Social media did not cause the London riots

    Posted by Phil Hawksworth on
    and tagged #observations and #london

    It seems to me that this is the time for some responsibility. In the face of the kind of civil unrest that we have witnessed in the UK over the last few days, starting in north London and spreading to many other areas across the city and then to other cities we must have a return to responsible behaviour. I'm not just talking about the people turning to criminal acts, young and old, men and women, but also about, specifically about, the media.

    It's easy to watch the footage playing in a depressingly lengthening loop and simply shout at the idiots looting, mugging and destroying. I know, because that's what I have been doing into the early hours of the morning. But the media needs to be careful. The apparent need to fill the airwaves with an uninterrupted stream of coverage as the disgraceful activities unfolded has lead to presenters resorting to delivering noise rather than facts.

    I quickly grew weary of hearing late-night presenters struggling for content as they provided the narrative for the pictures of buildings burning and angry mobs. They seemed content to say things that had clearly not been verified or even widely suggested in order to fill the silence until the next link. Rumour and elevated anxiety easily get fuelled that way.

    But I'm also annoyed to see a familiar, small-minded piece of commentary surface again. That is one that lays blame at the feet of social media and technology. Throw-away bits of commentary about the mob coordinating over Blackberry messaging, or spreading over Twitter quickly get repeated, embellished, compounded, and then before we know it, are being viewed as causes of the riots rather than simply communications mediums just like telephones or television. Headlines like "Nail the Twitter rioters" demonstrate an ignorance and a disregard for responsible journalism which is all too familiar.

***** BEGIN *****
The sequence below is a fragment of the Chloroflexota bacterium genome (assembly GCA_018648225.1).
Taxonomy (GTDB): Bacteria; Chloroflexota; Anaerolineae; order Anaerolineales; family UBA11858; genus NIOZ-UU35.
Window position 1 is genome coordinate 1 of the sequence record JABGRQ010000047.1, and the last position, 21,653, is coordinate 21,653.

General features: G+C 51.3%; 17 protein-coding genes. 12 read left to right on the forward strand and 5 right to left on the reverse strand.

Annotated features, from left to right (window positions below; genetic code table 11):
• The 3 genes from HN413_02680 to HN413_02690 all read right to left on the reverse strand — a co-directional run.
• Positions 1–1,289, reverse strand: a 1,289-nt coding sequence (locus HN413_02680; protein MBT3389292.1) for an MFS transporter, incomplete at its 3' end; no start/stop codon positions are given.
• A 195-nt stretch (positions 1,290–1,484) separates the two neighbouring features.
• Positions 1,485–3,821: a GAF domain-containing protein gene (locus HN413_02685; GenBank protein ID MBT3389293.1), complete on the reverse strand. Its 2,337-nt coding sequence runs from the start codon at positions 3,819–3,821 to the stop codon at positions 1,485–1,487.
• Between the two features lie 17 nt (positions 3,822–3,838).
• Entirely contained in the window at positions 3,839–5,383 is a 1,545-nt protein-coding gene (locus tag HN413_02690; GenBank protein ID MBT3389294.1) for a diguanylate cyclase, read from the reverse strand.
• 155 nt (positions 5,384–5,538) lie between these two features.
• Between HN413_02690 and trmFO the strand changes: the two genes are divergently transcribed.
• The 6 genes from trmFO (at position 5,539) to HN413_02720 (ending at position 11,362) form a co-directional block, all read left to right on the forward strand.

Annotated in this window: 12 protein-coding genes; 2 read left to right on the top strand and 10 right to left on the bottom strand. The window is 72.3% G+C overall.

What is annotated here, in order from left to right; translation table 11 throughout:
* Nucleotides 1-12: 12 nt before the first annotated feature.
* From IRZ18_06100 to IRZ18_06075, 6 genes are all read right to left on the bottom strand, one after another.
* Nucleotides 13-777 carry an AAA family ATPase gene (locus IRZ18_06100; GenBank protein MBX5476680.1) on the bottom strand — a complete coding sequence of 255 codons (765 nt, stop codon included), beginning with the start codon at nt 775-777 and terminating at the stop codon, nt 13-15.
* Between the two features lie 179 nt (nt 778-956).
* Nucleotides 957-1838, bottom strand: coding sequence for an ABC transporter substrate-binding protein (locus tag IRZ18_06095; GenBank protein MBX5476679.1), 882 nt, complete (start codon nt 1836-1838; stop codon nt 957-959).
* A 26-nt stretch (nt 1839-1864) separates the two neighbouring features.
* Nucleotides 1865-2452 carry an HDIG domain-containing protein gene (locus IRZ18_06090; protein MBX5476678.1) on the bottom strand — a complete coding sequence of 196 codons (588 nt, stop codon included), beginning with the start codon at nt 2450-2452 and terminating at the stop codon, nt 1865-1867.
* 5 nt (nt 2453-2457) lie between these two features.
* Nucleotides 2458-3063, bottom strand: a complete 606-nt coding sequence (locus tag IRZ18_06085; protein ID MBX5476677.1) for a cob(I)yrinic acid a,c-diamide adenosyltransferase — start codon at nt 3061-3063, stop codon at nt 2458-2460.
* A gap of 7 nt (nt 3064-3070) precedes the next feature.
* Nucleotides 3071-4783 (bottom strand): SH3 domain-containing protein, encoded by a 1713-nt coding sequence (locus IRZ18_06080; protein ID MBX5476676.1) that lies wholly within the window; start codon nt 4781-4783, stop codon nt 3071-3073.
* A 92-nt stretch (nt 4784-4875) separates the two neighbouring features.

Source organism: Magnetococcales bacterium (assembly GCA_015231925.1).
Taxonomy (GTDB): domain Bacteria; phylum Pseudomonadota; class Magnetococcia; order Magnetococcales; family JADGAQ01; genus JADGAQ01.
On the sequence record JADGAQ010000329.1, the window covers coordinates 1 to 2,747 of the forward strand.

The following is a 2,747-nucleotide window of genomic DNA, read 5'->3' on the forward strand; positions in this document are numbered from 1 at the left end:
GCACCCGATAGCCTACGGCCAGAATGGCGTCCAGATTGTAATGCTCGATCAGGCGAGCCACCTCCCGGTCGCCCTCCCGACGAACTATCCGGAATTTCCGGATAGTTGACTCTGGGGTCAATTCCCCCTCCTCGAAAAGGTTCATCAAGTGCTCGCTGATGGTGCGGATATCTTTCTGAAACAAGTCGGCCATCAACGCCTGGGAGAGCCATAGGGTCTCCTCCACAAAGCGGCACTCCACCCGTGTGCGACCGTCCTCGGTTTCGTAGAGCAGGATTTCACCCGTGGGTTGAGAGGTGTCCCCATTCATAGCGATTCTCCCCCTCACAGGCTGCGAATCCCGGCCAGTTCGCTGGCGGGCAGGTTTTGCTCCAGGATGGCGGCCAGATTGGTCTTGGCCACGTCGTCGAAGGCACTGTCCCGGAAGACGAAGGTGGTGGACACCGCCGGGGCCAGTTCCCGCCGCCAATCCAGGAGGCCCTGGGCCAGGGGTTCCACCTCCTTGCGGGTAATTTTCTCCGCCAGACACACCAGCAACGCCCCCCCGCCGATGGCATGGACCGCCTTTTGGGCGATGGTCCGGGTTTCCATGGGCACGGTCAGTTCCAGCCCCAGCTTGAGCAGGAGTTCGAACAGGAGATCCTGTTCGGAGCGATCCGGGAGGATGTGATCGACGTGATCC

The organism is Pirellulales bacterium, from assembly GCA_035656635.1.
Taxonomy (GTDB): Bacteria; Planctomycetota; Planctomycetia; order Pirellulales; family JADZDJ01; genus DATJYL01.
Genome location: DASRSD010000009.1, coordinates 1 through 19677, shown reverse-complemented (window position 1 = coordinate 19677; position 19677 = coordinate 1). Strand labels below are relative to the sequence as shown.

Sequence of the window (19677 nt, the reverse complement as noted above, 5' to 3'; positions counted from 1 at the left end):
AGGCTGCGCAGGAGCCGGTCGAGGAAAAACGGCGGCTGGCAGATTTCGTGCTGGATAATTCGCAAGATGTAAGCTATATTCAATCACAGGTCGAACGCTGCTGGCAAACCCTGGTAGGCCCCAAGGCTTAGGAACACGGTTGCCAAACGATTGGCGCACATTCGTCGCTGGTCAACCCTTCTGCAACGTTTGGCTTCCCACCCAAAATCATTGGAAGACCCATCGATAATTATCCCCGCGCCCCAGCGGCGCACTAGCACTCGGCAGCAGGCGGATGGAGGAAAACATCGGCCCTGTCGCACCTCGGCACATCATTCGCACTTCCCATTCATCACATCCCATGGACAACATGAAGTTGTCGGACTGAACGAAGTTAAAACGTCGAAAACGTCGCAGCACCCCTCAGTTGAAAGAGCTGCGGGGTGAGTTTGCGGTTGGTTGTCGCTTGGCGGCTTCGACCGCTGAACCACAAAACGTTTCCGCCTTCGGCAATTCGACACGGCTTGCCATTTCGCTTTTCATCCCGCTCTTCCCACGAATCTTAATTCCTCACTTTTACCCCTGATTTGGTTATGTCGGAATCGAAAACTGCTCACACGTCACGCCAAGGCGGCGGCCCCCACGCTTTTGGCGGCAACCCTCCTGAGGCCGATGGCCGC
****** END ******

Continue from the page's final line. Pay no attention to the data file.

I've noticed that a few people (on twitter, as it happens) are beginning to ask the important question of "why are these people rioting". Let's not fool ourselves that this is because of a police shooting. A protest does not equal a wide-spread riot complete with looting and the mugging of anyone seen carrying an expensive phone. But there is an underlying reason for this kind of civil unrest beyond the obvious observation that "they are a bunch of thugs".

    I digress. The point I wanted to make is that these riots were not caused by the existence of social media. I watched the ITV news as it began demonising social media and casting it as that thing that the hooded youths of today use to coordinate their shop lootings and happy-slappings. This kind of suggestion seems to me like saying that photography is bad because it is responsible to pornography, computers are bad because they lead to piracy, or that telephones are bad because they let terrorist communicate. (ITV news went on to ask viewers to keep them in the loop via Twitter!)

    The immeasurable good that has come from enabling communication in our society on this kind of scale seems so quickly forgotten when commentators are looking for a fashionable sound-bite, or a convenient place to direct some blame. A few small examples off the top of my (sleep deprived) head of more positive examples of modern media usage:

    Indeed the overwhelming response from people coordinating on the likes of twitter to engage in an effort to clean up after the riot should be an indication not only that there is a will and solidarity in the communities effected, but also that people are using the tools available to them for good.

    Let's keep the focus here on what the problem is, and not direct out fear towards the infrastructure that supports not just the activities of thugs and vandals, but also police departments, fire services, hospitals, journalists and the rest of us.

    Photo credit: http://twitpic.com/63d9bu